The International Association of Fire Chiefs (IAFC) has announced winners of the 2018 IAFC Fire Chief of the Year awards, sponsored by Pierce Manufacturing Inc. Volunteer Fire Chief Herbert Leusch of the Glen Echo Fire Department in Bethesda, Maryland, and career Fire Chief Joanne Hayes-White of the San Francisco Fire Department are this year’s winners. A selection committee appointed by the IAFC reviewed nominations for active chiefs of departments that have shown exemplary contributions in the areas of leadership, innovation, professional development, service to the public and contributions to the fire service community as a whole. The award recipients will be recognized during a presentation Aug, 9 at Fire-Rescue International’s general session at the Kay Bailey Hutchison Convention Center in Dallas,Texas. Pierce Manufacturing Inc. is the leading global manufacturer of custom fire apparatus. “I look forward to the captivating moment each year when we share the nominations for the two Fire Chief of the Year award honourees,” said Jim Johnson, president of Pierce Manufacturing. “Chief Leusch and Chief Hayes-White have had distinguished careers. These two leaders have shown how to lead with grace, professionalism, and devotion that inspires others. On behalf of the Pierce Manufacturing team, we’d like to share heartfelt congratulations to Chiefs Leusch and Hayes-White.” Chief Leusch has been at the helm of the Glen Echo Fire Department for 10 years. The department has 70 personnel and responds to more than 2,200 calls a year. Some of Leusch’s accomplishments include establishing a bicycle emergency response team, developing a heavy-apparatus driver-training program, building advanced life-support capabilities, and co-leading a firefighting task force in New Orleans after Hurricane Katrina. In his day job, he is senior principal at General Dynamics Information Systems. Chief Hayes-White has been chief of the San Francisco Fire Department since 2004. The department is the largest urban fire department in the world with a female chief. The mother of three has instituted many changes, including introducing a random on-duty alcohol and drug testing policy, the reconfiguration of emergency medical services and the restoration of promotional examinations.
TV personality Jenny Jones is working with the Ontario Association of Fire Chiefs (OAFC) to offer up to $25,000 to help a volunteer fire department purchase new safety gear, equipment or technology. Jones, who is best known for hosting a nationally syndicated talk show until 2003, grew up in London, Ont., and wanted to give back to her home province. She got in touch with the OAFC in May and launched the Jenny’s Heroes Canada Equipment Grant through the Jenny Jones Foundation. A program called Jenny’s Heroes has donated close to $2 million to communities across 50 states in the U.S. “I have a profound respect for anyone who chooses a life of service to the community, even more so when the risks are great,” Jones said in a statement. Grant submissions opened July 23 and close Friday, Aug. 31. The successful applicant will be selected by Sept. 24. Applications will be reviewed by a validation committee from the OAFC and shared with Jenny’s Heroes Canada. OAFC executive director Richard Boyes is encouraging all volunteer fire departments to make grant submissions. Notices have been sent to all departments across the province. “This is very unique, especially in Ontario, that someone comes along and does this,” he said. “There’s been nothing like this to the best of my knowledge.” Boyes said Jones reached out to the OAFC out of the blue and “the next thing I knew I was on the phone with Jenny and she said, ‘Okay, this is just what I’m looking for.’ “She wants to help out a department that needs it. She wants to make a difference in the community. That’s what she wants to do.” Boyes said the OAFC will validate the requests, but it will be up to Jones which department gets the money. “We’ll help facilitate it, but it will be Jenny’s decision at the end of the day. It’s her money, so she has the ultimate say.” Boyes said volunteer fire departments in Ontario have many needs and it will be up to the applicants to make a compelling case as to how the equipment will make a difference. To be eligible and considered for a grant, volunteer departments must be a fire department in Ontario, either municipal or regulated by a fire services board, whose full complement of suppression firefighters are volunteer-based. Only one grant request application per fire department is permitted. For a list of the full requirements and to download an application form go to http://www.oafc.on.ca/jennys-heroes-canada-supporting-volunteer-firefighters-across-ontario. Questions regarding the grant can be sent to Michelle O’Hara at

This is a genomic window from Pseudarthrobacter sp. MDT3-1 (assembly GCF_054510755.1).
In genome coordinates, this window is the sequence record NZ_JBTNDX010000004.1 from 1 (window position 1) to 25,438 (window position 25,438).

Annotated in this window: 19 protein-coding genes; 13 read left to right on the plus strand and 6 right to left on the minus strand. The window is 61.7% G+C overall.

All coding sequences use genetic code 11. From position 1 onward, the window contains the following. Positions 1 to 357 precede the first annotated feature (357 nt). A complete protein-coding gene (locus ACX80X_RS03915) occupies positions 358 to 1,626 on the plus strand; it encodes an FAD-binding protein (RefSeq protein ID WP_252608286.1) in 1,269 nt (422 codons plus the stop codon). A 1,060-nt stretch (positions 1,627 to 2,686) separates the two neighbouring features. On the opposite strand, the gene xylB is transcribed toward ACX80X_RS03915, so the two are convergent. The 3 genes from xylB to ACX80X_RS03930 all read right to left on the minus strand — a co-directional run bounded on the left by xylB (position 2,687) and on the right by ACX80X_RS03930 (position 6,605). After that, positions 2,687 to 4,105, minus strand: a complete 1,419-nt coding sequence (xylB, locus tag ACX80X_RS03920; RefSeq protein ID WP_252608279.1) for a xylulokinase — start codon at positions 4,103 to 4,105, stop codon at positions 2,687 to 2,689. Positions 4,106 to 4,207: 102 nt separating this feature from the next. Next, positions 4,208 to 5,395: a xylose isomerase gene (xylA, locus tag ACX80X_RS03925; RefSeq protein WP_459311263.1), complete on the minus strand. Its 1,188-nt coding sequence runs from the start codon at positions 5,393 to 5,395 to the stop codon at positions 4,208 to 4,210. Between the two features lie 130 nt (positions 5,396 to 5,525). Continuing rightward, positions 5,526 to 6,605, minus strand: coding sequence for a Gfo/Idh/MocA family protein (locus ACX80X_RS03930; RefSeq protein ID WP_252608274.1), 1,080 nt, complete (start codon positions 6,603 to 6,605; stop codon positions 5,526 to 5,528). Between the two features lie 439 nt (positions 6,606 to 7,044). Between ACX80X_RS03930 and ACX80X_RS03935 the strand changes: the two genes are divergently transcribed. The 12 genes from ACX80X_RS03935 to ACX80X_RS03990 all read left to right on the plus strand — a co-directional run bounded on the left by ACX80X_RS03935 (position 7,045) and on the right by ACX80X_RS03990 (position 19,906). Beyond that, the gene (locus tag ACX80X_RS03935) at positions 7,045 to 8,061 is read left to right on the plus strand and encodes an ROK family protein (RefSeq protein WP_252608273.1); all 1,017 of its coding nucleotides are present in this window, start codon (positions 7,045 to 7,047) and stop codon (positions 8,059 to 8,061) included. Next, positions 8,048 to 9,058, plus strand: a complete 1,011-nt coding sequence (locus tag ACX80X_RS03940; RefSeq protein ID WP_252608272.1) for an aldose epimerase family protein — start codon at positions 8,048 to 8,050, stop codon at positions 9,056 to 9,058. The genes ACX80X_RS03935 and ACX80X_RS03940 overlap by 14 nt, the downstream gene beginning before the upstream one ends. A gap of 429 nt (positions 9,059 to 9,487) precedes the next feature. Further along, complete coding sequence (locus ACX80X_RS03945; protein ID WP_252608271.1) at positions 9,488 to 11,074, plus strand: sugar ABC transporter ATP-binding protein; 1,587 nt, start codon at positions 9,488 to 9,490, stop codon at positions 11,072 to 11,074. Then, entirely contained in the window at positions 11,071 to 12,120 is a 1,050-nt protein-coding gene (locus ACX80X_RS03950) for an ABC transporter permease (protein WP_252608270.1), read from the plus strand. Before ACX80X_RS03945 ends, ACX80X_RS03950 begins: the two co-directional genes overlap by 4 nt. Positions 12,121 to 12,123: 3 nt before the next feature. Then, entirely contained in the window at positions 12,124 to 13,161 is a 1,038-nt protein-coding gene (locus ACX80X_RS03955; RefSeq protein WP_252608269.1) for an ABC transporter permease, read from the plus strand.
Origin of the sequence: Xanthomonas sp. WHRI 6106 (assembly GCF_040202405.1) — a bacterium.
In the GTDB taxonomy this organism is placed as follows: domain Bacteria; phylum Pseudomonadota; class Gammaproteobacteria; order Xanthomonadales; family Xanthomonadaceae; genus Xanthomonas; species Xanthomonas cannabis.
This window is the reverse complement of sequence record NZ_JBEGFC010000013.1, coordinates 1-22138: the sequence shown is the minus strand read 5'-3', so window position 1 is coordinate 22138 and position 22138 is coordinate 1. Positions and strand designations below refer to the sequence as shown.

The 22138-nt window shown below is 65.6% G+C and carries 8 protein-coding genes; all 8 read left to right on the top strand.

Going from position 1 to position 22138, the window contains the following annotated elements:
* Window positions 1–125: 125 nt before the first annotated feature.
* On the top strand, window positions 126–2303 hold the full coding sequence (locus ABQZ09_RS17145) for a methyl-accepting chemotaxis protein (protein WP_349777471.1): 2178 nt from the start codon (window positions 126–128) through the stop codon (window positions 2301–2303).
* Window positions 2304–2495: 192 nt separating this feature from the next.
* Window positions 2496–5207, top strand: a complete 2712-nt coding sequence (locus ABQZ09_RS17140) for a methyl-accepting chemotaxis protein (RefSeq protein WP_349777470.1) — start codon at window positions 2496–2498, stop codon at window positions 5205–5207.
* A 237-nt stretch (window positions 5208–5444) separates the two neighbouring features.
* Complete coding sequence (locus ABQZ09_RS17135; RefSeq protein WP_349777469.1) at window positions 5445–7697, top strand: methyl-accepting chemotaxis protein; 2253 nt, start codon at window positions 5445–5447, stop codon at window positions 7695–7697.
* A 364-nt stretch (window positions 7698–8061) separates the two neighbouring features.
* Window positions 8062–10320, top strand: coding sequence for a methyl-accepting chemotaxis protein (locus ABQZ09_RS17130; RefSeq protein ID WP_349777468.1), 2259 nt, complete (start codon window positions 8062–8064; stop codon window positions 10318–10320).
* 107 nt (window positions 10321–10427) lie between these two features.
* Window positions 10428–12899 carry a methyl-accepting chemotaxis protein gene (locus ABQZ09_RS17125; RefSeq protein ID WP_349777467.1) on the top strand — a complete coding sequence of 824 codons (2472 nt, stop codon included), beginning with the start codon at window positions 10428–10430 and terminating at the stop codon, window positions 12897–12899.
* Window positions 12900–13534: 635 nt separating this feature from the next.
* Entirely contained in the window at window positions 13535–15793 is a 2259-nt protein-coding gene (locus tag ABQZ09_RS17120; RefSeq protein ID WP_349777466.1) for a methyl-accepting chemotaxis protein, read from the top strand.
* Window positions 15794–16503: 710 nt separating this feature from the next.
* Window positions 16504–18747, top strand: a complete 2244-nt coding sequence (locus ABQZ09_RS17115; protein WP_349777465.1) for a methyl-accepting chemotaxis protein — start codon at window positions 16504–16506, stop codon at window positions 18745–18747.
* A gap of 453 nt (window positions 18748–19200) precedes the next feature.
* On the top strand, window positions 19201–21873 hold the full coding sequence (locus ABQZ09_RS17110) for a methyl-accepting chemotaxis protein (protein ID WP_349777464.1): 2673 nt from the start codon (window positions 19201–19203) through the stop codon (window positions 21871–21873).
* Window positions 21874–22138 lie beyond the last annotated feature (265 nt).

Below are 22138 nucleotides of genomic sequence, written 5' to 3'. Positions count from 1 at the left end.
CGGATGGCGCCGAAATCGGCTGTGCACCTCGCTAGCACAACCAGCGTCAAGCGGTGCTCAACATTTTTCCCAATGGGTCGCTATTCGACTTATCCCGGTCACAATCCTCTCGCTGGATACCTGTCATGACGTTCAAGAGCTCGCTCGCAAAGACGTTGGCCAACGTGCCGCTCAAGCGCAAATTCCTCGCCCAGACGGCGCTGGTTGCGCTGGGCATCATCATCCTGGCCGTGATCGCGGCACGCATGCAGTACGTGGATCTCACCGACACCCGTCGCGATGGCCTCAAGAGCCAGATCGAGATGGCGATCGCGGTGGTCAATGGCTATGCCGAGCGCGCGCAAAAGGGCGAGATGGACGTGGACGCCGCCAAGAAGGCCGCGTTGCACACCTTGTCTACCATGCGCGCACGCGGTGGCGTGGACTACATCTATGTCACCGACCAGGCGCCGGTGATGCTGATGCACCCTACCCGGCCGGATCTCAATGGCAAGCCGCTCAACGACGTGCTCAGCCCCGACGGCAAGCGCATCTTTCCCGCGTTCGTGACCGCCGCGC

July 12, 2016 - The Canadian Volunteer Fire Services Association (CVFSA) has selected a new provincial director to represent Manitoba on the national stage.
Yarmouth-area departments opt out of dispatch serviceNov. 5, 2018, Yarmouth, N.S. - Several fire departments in southwestern…
OAFC supports labour relations reformThe Ontario Association of Fire Chiefs (OAFC) is applauding the…
Brownsburg-Chatham terminates seven new firefightersNov. 8, 2018, Brownsburg-Chatham, Que. - Tension between Brownsburg-Chatham council and the…
Brantford department pays tribute to veteransThe Brantford Fire Department is honouring those who served in…
CFFCA Provincial PlaydownFri Jan 18, 2019
CFFCA Provincial PlaydownFri Jan 18, 2019
CFFCA Provincial Playdown–South OntarioFri Jan 18, 2019
FDSOA Apparatus Specification & Maintenance SymposiumSun Jan 20, 2019
FDSOA Health and Safety ForumSun Jan 20, 2019
IAFF Vincent J. Bollon Affiliate Leadership Training SummitMon Jan 21, 2019